As 2023 marks the 50th anniversary of Project Tiger, India’s extraordinary species conservation initiative, the nation boasts an increase in its wild tiger population to 3,167, accounting for 75% of the world’s wild tigers. While the success is undeniable, the rise in numbers is not uniform across the country, and some regions report a decline.
Critics argue that the focus on tiger conservation has unintentionally sidelined other critically endangered species. Furthermore, it’s pointed out that conservation efforts have sometimes negatively affected forest-dwelling communities. However, the number of such species has also grown from 47 in 2011 to 73 in 2022.
Dr. Rajesh Gopal, a Project Tiger veteran and the Secretary-General of the Global Tiger Forum, acknowledges these issues but underscores the undeniable success of the program. Since its modest beginning with 1,857 tigers across 9 reserves, Project Tiger has expanded to 53 reserves and witnessed a significant increase in the tiger population.
Project Tiger’s unique approach views the tiger as a “multidimensional surrogate indicator of biodiversity and human well-being,” setting it apart from other conservation initiatives. Threats to tiger populations have evolved due to ongoing landscape-level transformation, with exceptional conservation work by several tiger reserves such as Kanya, Bandhavgarh, and Corbett.
Despite challenges, the concentration of tigers in productive habitats is viewed as a positive outcome, indicative of a secured source population. Dr. Gopal dismisses concerns about potential genetic isolation due to concentrated tiger populations. To ensure viable tiger populations nationwide, translocation is actively employed as a management strategy, especially in reserves nearing their biological carrying capacity.
An independent study by the Indian Institute of Forest Management suggests improved habitat sustainability, resulting in tangible gains. This contradicts a 2019 study that indicated a decline in habitat quality. Dr. Gopal advocates broadening conservation metrics to include qualitative aspects beyond tiger numbers.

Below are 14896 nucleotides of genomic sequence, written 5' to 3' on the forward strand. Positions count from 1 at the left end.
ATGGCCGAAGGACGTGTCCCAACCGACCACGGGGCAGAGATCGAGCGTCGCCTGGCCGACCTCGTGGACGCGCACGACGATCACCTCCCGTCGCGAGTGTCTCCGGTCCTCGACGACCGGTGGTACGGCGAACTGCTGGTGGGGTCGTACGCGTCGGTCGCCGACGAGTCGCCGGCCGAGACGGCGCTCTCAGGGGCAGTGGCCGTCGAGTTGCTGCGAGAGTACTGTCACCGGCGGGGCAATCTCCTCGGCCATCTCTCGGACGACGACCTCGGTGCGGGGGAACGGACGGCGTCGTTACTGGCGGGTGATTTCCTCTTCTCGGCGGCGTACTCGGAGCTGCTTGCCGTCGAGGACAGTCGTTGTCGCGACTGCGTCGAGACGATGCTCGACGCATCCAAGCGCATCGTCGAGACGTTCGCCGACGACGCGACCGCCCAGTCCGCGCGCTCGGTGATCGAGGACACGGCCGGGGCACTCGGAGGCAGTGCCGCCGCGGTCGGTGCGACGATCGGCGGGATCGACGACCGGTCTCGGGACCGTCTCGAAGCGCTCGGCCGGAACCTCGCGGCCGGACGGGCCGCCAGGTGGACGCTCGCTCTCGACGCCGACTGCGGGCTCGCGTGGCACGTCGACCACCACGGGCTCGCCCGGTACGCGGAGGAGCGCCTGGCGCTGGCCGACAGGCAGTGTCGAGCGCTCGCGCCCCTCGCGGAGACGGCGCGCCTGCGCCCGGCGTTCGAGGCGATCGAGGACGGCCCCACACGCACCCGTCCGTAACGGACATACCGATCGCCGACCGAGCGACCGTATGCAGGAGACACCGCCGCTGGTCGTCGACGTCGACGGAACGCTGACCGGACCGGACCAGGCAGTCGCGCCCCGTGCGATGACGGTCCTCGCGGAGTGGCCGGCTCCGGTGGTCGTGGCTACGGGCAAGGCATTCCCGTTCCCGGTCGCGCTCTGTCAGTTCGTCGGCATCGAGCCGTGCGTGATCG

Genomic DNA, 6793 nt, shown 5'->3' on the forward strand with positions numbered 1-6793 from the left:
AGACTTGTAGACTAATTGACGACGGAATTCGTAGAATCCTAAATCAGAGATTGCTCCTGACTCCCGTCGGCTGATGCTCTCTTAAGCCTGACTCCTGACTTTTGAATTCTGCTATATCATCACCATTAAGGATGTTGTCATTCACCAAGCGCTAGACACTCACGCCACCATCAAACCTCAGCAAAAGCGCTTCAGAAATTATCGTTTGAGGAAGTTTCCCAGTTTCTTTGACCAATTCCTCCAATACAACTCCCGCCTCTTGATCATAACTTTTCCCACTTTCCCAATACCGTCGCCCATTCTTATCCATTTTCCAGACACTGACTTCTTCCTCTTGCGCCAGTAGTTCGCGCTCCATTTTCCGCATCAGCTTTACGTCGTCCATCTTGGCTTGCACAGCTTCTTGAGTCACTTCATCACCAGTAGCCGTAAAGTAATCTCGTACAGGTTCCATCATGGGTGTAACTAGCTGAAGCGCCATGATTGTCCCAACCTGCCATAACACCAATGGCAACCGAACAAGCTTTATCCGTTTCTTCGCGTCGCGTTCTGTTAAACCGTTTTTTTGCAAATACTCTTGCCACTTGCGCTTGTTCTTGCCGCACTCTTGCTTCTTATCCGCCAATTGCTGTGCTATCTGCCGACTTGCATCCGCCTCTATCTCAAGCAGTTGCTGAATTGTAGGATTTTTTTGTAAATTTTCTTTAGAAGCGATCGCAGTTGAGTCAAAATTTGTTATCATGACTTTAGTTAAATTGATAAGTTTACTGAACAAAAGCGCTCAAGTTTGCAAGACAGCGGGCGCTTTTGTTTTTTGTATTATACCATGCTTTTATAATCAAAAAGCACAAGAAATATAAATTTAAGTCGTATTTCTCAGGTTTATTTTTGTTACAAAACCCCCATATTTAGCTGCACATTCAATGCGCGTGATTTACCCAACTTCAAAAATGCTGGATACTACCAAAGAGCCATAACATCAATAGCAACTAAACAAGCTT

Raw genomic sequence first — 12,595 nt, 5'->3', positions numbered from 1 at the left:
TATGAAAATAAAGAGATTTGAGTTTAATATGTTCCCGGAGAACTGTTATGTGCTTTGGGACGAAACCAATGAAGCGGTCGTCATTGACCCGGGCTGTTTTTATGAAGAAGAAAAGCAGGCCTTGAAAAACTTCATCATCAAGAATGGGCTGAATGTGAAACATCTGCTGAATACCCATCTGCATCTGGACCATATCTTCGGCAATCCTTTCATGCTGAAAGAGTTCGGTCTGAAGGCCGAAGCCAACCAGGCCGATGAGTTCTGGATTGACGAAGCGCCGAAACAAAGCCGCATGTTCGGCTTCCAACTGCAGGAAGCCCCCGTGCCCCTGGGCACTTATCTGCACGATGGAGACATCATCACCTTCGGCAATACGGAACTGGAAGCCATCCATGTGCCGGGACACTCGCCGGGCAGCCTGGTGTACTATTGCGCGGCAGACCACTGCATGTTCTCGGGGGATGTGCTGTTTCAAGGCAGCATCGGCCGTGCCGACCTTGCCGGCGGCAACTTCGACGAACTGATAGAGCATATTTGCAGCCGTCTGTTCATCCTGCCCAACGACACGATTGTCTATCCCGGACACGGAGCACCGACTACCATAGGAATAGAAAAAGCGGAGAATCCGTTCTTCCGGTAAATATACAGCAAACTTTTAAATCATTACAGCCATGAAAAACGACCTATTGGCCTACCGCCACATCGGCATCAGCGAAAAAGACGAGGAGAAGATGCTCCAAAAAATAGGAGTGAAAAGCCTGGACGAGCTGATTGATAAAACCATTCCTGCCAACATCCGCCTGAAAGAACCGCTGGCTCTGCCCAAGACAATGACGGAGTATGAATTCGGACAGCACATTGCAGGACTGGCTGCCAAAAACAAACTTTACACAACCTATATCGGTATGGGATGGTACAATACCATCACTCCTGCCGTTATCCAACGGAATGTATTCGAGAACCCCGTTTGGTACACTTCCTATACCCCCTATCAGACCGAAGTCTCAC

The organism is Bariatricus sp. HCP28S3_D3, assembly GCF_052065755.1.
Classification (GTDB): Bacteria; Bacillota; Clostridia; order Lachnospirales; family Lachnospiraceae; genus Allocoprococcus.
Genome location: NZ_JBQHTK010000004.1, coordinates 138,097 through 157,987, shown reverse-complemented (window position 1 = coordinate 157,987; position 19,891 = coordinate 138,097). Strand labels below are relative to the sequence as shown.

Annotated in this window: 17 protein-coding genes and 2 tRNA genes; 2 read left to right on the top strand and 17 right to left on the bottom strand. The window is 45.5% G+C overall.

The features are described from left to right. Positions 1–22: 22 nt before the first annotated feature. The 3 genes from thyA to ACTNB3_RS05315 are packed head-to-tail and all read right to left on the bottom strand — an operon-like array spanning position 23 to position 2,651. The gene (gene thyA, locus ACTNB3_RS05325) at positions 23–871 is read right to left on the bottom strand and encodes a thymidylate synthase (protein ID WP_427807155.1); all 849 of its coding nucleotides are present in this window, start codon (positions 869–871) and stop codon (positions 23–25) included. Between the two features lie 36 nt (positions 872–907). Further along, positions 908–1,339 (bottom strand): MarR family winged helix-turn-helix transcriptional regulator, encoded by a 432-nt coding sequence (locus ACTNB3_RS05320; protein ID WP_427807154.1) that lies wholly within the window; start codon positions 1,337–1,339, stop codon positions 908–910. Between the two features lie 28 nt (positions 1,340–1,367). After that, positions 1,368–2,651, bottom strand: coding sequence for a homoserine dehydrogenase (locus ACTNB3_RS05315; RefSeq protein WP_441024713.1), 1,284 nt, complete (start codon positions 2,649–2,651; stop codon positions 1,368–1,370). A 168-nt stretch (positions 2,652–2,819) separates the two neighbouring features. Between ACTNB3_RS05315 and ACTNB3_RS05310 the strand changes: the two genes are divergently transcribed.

Dr. Gopal emphasizes the importance of continuous conservation efforts to protect global biodiversity. India’s conservation ideology balances an exclusive tiger agenda in core areas with a co-occurrence agenda in peripheral buffer zones and beyond.
The “Amrit Kamal Ka Tiger Vision” (Tiger @2047) offers a roadmap to sustained success in tiger conservation for the next 50 years. On Global Tiger Day 2023, an annual growth rate of 6.1% was announced, indicating a significant increase in India’s tiger population to 3,925.
Notably, states such as Madhya Pradesh, Uttarakhand, and Maharashtra have seen remarkable increases in tiger populations. Conversely, local declines and concerning trends in states like Mizoram, Nagaland, and Goa, call for targeted conservation efforts.
Since its inception in 1973, Project Tiger has evolved from covering 9 tiger reserves spanning 18,278 km to 53 reserves spread across 75,796 km in 2023. Initially focused on creating protected areas, the project later adopted stricter law enforcement measures and implemented modern technology for scientific monitoring.
This shift in approach, incorporating community involvement and employing technology, facilitated the growth of the tiger population and led to several significant outcomes. However, India continues to grapple with challenges such as poaching and habitat fragmentation. Despite this progress, there remains a continued need to secure tiger habitats and corridors.